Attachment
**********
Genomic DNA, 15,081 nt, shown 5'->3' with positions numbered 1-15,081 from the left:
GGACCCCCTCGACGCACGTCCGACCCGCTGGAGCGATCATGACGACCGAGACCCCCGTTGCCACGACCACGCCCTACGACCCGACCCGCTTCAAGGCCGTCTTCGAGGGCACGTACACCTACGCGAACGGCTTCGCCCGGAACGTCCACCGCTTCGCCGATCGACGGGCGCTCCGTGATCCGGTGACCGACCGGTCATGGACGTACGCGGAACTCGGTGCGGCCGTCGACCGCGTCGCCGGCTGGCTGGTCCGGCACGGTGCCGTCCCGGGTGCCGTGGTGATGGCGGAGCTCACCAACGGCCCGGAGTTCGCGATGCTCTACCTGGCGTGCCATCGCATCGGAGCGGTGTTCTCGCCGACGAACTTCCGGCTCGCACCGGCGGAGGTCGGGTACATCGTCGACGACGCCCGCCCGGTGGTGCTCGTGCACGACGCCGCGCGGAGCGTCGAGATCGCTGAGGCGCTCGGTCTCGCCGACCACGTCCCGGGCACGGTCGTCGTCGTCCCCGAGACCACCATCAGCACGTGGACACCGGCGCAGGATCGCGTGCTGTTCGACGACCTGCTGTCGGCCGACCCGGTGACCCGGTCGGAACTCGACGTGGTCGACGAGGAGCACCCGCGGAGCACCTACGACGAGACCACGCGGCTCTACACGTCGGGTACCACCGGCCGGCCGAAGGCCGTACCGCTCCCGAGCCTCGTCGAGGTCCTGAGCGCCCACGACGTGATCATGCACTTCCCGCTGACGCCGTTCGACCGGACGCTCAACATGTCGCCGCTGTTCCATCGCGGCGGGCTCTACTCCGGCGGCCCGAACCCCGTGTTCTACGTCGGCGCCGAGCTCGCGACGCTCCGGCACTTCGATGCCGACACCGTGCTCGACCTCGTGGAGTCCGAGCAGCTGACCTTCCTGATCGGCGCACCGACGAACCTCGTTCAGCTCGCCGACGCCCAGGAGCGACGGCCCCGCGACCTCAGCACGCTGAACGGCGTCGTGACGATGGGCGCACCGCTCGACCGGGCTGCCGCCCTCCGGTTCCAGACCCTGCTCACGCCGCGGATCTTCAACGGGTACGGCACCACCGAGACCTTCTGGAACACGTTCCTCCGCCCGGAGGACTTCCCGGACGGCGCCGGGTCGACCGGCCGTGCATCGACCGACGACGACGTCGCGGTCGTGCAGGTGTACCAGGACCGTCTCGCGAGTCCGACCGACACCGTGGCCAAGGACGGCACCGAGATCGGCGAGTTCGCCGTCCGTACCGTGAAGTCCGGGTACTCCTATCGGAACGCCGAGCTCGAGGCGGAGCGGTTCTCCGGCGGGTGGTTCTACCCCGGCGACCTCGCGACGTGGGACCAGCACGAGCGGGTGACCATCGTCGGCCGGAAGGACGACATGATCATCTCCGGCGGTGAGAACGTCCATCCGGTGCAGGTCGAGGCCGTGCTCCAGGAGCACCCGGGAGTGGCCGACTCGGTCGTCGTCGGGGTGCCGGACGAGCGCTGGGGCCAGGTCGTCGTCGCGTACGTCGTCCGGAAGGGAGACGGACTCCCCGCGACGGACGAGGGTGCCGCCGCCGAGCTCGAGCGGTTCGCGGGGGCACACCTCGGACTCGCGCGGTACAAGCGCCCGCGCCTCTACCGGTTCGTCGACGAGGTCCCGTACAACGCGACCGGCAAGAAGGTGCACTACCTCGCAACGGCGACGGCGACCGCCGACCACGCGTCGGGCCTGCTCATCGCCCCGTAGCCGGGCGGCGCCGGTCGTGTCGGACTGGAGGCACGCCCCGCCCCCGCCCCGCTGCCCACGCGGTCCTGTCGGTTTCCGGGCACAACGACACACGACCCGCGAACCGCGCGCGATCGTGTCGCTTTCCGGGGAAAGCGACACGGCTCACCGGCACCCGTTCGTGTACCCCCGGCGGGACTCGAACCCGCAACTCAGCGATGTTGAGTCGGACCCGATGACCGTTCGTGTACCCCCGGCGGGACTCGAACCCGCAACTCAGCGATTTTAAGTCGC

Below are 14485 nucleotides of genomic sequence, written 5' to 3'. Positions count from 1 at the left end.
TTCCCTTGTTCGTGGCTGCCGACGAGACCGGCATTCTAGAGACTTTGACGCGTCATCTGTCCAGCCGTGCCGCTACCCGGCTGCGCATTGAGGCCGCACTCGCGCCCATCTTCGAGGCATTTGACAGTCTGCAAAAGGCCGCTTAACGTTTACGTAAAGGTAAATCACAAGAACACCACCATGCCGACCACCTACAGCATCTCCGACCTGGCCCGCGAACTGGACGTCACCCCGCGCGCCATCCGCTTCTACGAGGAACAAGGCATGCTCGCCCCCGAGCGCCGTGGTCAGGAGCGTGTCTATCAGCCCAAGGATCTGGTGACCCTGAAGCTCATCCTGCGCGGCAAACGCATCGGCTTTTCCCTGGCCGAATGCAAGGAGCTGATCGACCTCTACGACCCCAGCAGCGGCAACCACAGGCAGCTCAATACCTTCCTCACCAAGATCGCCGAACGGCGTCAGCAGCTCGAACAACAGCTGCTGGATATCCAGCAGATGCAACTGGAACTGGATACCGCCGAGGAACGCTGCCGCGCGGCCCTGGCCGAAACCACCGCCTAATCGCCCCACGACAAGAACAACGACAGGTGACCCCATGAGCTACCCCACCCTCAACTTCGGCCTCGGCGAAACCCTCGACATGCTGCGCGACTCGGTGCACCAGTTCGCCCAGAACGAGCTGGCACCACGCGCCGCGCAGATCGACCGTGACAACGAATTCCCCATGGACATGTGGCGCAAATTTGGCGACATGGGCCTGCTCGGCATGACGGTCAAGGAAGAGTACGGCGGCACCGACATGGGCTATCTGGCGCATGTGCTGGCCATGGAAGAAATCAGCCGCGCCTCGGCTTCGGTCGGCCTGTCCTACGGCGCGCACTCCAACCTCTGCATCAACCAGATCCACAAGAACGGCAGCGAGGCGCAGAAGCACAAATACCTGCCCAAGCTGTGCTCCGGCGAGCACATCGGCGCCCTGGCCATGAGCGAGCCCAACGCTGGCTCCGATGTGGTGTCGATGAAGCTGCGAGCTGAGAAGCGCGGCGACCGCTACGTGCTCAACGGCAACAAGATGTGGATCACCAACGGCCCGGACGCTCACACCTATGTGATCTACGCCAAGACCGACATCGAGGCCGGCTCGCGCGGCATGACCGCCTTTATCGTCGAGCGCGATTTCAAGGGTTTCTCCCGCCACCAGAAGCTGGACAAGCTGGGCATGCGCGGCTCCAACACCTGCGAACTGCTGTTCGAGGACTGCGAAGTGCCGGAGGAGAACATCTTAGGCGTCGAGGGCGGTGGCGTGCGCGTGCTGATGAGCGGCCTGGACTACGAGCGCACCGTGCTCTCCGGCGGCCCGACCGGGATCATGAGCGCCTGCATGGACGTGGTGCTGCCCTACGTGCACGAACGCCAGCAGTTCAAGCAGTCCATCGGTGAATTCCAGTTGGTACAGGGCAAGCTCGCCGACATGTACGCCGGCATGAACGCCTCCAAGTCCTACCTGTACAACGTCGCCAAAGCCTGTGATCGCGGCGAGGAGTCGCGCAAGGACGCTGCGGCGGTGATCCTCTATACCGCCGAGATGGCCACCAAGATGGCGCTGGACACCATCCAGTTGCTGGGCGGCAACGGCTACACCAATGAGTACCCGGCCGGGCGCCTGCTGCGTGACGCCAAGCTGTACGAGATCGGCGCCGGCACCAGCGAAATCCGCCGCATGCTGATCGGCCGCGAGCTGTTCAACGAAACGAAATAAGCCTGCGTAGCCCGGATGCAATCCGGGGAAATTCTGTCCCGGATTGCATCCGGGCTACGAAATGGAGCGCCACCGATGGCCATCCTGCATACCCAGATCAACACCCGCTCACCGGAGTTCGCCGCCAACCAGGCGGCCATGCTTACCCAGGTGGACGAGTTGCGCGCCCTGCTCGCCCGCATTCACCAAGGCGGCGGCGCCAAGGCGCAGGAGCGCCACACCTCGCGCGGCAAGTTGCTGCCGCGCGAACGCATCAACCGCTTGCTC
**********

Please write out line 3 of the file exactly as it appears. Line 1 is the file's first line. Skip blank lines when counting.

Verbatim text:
Below are 14485 nucleotides of genomic sequence, written 5' to 3'. Positions count from 1 at the left end.